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31 January 2017

Cold Storage Warehouse Could Create International Trade Avenue, Butting Heads with Locale

Img: Portland Maine 
Portland, Maine has the most perfect strategically-positioned port to receive regular shipments from Europe. Operated by Maine Port Authority, it is the closest port to Europe. Currently, the port is receiving regular shipments from Norway with a ship coming every 10 days. Those in charge hope to have at least a boat a week in the near future, building a relationship that bridges oceans. This U.S. port is extremely well-situated to receive European imports and relay U.S. exports.

Building plans for a huge refrigerated warehouse have been proposed by Americold, a big-name player in cold-warehousing solutions. The monstrous warehouse would occupy 120,000 square-feet of Portland’s waterfront. If the proposed building plan is approved by the city, it will make Portland, Maine into a regional player.

The plot of land upon which the warehouse is set to be built has its roots in industrialism. In the 19th century, the waterfront was occupied by gasworks and glassworks. The factories are no more, and the land has remained vacant for years. As evidence, that same plot of land was used as a dumping grounds for plowed snow just a decade ago according to the Maine Public. The area was enlivened after Maine Port Authority convinced Eimskip, an international shipping firm, to make Portland it’s only U.S. port-of-call. As a business, Maine Port Authority deals with marine and rail facilities “in support of economic development,” so this project is right up their alley.

John Henshaw, executive director of Maine Port Authority, is one of the driving forces behind the project, commandeering $25 million in public investment to go towards building up the port and its International Marine Terminal, undoubtedly the sector dealing with Eimskip. His clever financial finagling has ensured that more cargo is being moved each year. Working in conjunction with Americold, Maine Port Authority wants to build up the port so as to better receive and ship out goods. If Americold is successful in their bid to build the massive cold storage warehouse, it will be placed right next to the port, creating an efficient and area-targeted solution for importers and exporters of cold goods.

Img: Maine Wind Industry
The most shipped product from their biggest international catch is freshly-caught Norwegian catch. Eimskip ships line-caught haddock that has been “headed and gutted and flash-frozen within four hours of being caught,” said Bristol Seafood Co. CEO Peter Handy, one of the purchasers of the Icelandic imports. Before Eimskip connected with Maine Port Authority, Handy was sourcing Norwegian haddock from another cold storage warehouse Massachusetts. These fish had to be transported by truck to another warehouse in Portland, incurring costs along the way. If the warehouse is built up, Handy’s imported haddock will go straight from the boat into cold storage, vastly limiting costs and securing continued business for both Americold and Maine Port Authority. The projected flow of business would have Americold bankrolling construction of the warehouse, something to the tune of $31 million, and paying rent to Maine Port Authority.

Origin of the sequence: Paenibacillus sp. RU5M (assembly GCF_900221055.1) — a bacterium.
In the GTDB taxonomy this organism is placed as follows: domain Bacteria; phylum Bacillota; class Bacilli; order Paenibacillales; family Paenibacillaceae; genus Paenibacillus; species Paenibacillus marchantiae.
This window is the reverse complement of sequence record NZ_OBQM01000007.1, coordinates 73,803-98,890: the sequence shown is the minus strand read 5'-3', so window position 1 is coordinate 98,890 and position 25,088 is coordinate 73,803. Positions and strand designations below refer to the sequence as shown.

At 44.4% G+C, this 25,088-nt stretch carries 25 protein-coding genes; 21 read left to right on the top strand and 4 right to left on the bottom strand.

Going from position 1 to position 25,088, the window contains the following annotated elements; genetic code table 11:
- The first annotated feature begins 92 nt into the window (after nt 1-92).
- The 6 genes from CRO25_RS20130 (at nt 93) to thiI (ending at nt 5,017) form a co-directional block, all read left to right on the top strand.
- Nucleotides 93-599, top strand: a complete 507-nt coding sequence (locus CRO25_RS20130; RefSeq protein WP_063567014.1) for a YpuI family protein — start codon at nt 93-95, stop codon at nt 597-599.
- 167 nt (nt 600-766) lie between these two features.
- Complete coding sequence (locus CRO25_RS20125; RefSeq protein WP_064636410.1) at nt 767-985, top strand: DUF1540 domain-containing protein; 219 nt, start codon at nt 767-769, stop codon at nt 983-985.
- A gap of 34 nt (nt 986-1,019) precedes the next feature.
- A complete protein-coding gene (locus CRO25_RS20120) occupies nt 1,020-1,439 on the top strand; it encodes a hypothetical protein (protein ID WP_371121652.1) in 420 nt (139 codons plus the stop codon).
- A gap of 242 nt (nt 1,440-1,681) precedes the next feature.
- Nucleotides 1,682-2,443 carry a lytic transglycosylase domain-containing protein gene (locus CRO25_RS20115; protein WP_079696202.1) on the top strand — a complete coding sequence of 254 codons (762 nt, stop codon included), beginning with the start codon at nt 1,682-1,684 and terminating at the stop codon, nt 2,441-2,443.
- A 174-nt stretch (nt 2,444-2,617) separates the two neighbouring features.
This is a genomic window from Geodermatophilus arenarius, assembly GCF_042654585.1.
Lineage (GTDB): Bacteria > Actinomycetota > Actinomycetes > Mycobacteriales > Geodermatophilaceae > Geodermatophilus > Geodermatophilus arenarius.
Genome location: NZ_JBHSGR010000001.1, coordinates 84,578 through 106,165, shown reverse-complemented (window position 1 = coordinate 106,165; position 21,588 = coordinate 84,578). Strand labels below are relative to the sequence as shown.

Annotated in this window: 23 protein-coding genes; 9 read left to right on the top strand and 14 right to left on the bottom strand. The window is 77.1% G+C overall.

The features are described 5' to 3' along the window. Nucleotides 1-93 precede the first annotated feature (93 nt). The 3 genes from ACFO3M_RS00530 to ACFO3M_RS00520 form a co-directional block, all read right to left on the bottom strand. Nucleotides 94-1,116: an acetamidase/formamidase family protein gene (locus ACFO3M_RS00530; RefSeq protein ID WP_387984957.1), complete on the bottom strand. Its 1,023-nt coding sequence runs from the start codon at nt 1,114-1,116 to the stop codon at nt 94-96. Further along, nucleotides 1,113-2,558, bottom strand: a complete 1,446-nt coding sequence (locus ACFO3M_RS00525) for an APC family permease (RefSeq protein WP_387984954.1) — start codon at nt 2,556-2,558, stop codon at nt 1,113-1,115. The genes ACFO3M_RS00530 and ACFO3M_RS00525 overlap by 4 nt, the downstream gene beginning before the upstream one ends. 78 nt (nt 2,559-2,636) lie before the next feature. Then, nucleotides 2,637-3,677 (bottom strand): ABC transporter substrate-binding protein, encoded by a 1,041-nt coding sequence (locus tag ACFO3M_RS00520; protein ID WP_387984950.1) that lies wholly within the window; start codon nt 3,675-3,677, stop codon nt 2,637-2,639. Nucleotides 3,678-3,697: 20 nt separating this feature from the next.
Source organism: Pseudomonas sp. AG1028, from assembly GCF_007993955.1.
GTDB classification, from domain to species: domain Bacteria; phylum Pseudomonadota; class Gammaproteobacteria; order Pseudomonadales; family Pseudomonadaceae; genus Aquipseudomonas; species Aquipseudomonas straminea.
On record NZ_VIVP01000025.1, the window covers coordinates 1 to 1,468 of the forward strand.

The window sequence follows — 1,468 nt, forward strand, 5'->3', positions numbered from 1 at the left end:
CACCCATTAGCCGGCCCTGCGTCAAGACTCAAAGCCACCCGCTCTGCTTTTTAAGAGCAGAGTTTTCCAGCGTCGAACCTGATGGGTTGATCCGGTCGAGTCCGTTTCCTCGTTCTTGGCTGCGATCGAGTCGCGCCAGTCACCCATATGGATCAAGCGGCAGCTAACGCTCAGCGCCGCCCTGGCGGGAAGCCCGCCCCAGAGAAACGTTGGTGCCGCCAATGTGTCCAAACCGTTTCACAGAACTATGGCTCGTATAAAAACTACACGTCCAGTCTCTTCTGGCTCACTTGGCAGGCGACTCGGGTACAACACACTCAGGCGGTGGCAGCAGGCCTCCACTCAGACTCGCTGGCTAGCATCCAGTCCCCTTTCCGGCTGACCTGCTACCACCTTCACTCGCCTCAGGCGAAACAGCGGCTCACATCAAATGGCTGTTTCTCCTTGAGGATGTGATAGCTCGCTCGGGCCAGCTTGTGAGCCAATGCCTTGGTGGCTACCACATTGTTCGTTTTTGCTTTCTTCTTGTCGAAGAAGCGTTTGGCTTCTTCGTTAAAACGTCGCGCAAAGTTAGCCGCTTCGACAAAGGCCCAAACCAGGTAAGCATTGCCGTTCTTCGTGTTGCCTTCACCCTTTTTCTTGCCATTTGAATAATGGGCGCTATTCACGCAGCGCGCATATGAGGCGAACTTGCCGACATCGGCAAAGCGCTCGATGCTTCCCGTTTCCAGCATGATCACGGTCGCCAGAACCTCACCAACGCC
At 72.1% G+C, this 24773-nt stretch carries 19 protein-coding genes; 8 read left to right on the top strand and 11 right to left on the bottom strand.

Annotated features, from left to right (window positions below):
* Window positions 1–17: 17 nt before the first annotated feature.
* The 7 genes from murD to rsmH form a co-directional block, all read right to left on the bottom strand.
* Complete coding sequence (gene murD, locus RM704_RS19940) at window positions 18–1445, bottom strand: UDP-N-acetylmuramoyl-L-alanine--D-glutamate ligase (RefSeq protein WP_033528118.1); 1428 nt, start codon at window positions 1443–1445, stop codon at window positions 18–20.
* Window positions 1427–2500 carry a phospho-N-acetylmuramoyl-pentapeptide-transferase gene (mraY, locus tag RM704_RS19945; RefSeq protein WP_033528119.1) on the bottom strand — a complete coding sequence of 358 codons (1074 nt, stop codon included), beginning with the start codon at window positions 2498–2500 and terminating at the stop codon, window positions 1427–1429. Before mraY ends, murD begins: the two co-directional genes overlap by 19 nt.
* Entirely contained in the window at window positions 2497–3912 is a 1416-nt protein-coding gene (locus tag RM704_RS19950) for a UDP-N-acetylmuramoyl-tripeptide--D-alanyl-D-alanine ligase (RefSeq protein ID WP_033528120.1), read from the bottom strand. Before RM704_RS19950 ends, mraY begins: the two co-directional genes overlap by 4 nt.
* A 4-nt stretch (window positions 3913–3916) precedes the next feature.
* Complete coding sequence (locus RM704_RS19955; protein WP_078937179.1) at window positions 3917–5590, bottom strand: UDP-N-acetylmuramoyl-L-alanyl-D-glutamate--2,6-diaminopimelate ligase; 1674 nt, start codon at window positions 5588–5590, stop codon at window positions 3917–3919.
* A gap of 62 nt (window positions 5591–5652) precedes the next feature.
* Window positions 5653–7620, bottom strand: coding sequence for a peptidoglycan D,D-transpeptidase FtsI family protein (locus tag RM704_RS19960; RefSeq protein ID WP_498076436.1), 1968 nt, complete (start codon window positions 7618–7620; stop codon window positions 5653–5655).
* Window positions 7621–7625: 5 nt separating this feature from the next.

While fish is one of the more popular imports, exports are varied and many. Eimskip transports cargo to other port in northern Europe on the way back to Iceland; included in the haul: forest products, blueberries, potatoes, dry goods, appliances and electric vehicles. The port has even seen entire movie sets shipped to Iceland. Henshaw values the total value of cargo shipped through the port at $600 million a year. He’s confident that by expanding upon the port will only increase the dealings done with Eimskip, dramatically improving trade between America and the EU.

The cold storage warehouse could, by all means, nudge Portland into renewed relevance by boosting the local economy and offering a valuable avenue for international trade. As such, the building plans were quickly approved by the governing bodies in Maine. However, the builders have proposed a two-story addition to the plans which exceeds the maximum allowable height laid out by current zoning rules. Some city officials in favour of the project want the mile of industrial waterfront to be rezoned, allowing for buildings to tower as high as 75 feet.

The historically industrial area is not as devoid as one might think; a nearby area has been made into a residential district, comprised of working-class rentals, condo units, mansions and subsidized housing. The revision to their building proposal rankled the adjoining community who are not ready to allow such an eyesore to besmirch their town.

Sonia Roberston, resident in the area, suggested an alternative solution: “Please don’t permit a [project] that’s too big, too out-of-scale and too visually disruptive. Take the time to examine building alternatives so that cold storage works for the waterfront as well as the entire city.”  

Jacqui Litvan

Jacqui Litvan, wielding a bachelor's degree in English, strives to create a world of fantasy amidst the ever-changing landscape of military life. Attempting to become a writer, she fuels herself with coffee (working as a barista) and music (spending free time as a raver).